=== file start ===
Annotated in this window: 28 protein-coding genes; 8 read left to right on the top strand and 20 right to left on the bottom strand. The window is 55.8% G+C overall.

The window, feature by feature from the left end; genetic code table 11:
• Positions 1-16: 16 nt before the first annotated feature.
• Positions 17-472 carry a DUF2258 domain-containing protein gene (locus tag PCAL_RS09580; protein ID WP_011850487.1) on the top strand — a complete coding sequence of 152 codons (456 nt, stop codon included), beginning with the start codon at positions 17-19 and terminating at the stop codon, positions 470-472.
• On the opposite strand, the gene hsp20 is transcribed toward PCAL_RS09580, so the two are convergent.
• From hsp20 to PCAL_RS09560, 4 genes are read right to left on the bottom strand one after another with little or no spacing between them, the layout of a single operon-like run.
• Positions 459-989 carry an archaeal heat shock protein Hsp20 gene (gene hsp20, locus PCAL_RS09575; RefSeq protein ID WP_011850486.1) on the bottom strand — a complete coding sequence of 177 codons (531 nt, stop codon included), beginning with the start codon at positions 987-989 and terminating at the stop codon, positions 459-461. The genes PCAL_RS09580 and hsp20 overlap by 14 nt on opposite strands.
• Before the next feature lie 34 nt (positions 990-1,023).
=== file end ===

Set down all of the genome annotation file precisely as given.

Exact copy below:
Annotated in this window: 28 protein-coding genes; 8 read left to right on the top strand and 20 right to left on the bottom strand. The window is 55.8% G+C overall.

The window, feature by feature from the left end; genetic code table 11:
• Positions 1-16: 16 nt before the first annotated feature.
• Positions 17-472 carry a DUF2258 domain-containing protein gene (locus tag PCAL_RS09580; protein ID WP_011850487.1) on the top strand — a complete coding sequence of 152 codons (456 nt, stop codon included), beginning with the start codon at positions 17-19 and terminating at the stop codon, positions 470-472.
• On the opposite strand, the gene hsp20 is transcribed toward PCAL_RS09580, so the two are convergent.
• From hsp20 to PCAL_RS09560, 4 genes are read right to left on the bottom strand one after another with little or no spacing between them, the layout of a single operon-like run.
• Positions 459-989 carry an archaeal heat shock protein Hsp20 gene (gene hsp20, locus PCAL_RS09575; RefSeq protein ID WP_011850486.1) on the bottom strand — a complete coding sequence of 177 codons (531 nt, stop codon included), beginning with the start codon at positions 987-989 and terminating at the stop codon, positions 459-461. The genes PCAL_RS09580 and hsp20 overlap by 14 nt on opposite strands.
• Before the next feature lie 34 nt (positions 990-1,023).